In April 2010, the Wall Street Journal published an article accusing the Black Eyed Peas of being “The Most Corporate Band” in America. Reporter John Jurgensen describes ringleader will.i.am’s reductive, obvious attempts to court corporate sponsors. It’s clear how mainstream this idea of hip-hop artists as corporate shills has become. But at the same time, it didn’t used to be like this. The Black Eyed Peas were once famed for their bohemian values and their membership in a socially conscious crew. And the rap game used to be about hustling on street corners, not product placement. How did things change?
If we follow the argument of “Empire State of Mind: How Jay-Z Went from Street Corner to Corner Office,” a new biography/business rag by former News Magazine editor Zack O’Malley Greenburg ’05, we might be inclined to think that Jay-Z is responsible. And while that might be an exaggeration, one can’t deny that Jay-Z rode the forefront of the rap-as-institutional-money wave. But what’s great about Jay-Z, and is well-documented in the book, is his individuality and his brash self-determination in forcing dollar bills into his bank account.
The 200-page book is a biography that details how Jay-Z acquired his can-do spirit, but at times it seemed like it was written for the audience of “Who Moved My Cheese?” or any other of a number of business/self-help hybrids.
There’s one passage where Greenburg finds it necessary to define crack cocaine as something “dreamed up somewhere in Colombia during the mid-1980s,” before adding that “the process of creating crack could be completed by anyone with a coffeemaker, a hot plate, some cocaine powder and a few common grocery items.” At this point, I realized the book was probably intended for people who know nothing about “the streets” and stopped keeping up with American culture sometime in 1981.
It gets worse when a few pages later, Greenburg states, “There are a lot of people to pay when recording a hip-hop song,” before going on to define terms like “‘hook,’” “‘beat’” and “‘track’” (those scare quotes are his). I don’t really know for what kind of reader that condescension was intended.
Because of these moments, the book is best when it focuses on its strong suit, extensive reporting and considered insights, and avoids functioning as some sort of narrative or lesson about the general business of hip-hop.
At times, Greenburg is far more adept at writing about music than the argument of the book might suggest. When discussing the voice of Jay-Z’s collaborator and hip-hop legend Notorious B.I.G., he writes that Biggie “delivered rhymes with a melodic huskiness; you could almost hear the cholesterol in his voice.” That’s an evocative image; it could only come from the pen of an adept writer. Unfortunately, his skill is dragged down by some of the book’s inanity.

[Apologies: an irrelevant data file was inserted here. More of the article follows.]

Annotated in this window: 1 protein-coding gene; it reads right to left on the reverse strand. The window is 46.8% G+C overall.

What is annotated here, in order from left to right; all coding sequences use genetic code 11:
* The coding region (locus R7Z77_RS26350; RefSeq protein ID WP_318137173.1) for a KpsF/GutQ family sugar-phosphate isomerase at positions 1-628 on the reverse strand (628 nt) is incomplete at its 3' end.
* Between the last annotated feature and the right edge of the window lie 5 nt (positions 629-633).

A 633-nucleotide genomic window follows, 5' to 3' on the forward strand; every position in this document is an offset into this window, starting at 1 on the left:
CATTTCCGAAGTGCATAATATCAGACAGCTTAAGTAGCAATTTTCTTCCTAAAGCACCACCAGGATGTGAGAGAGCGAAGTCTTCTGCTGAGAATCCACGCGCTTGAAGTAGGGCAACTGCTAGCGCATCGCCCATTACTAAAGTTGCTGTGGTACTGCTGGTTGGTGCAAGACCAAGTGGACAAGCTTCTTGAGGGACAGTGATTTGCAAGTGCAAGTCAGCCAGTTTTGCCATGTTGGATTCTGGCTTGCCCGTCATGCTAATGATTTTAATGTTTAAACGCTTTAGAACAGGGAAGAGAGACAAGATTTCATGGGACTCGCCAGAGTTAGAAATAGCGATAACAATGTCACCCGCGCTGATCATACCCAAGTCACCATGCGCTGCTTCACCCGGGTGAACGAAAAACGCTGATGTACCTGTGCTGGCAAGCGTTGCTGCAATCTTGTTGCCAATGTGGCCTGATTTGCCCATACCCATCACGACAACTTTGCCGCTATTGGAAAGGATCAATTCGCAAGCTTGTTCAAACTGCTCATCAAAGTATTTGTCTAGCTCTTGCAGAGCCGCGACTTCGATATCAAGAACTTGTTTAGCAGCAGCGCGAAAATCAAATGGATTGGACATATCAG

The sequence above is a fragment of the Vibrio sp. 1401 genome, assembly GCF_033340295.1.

“Empire State of Mind” must represent some high point in hip-hop journalism, though. The book is filled with wisdom culled from Jay-Z’s flows, quotes from magazine articles spanning decades, and vignettes about Greenburg’s encounters with the strange cast of characters that he contacted to gain insight into the workings of Jay-Z’s mind. Unfortunately, these drastic methods were undertaken because Jay-Z refused to be interviewed for the book. His absence can be felt, but the book might be better for it. Greenburg doesn’t seem indebted to the rapper, and thus does not hold back criticism for the Jay-Z’s shadier dealings, like his maltreatment of ex-partner Damon Dash or his dishonest sponsorship of subpar champagne.
If the ubiquity of the Black Eyed Peas is any indication, then one way to get extremely rich by bringing your hip-hop to mainstream is prevalent. The Black Eyed Peas route includes selling your soul, making music so bland that it can barely be called music, and auctioning off your integrity with the aid of slick PowerPoints.
But you can take what Greenburg portrays as Jay-Z’s route: Appeal to a pop audience but retain your street roots, paint yourself as a god, and make everyone want to buy things with your name on it. Jay-Z got rich and famous for being shrewd, business-minded and tough, but as this book makes clear, Jay-Z got rich and famous for being inimitable and larger-than-life as well. “Empire State of Mind” is written in the style of a motivational book with the content of a hip-hopography. Even though the book is an entertaining read, it’s pulled too far between these two poles and two assessments of Jay-Z’s success — unique game-changer vs. replicable business model — to be a lasting document.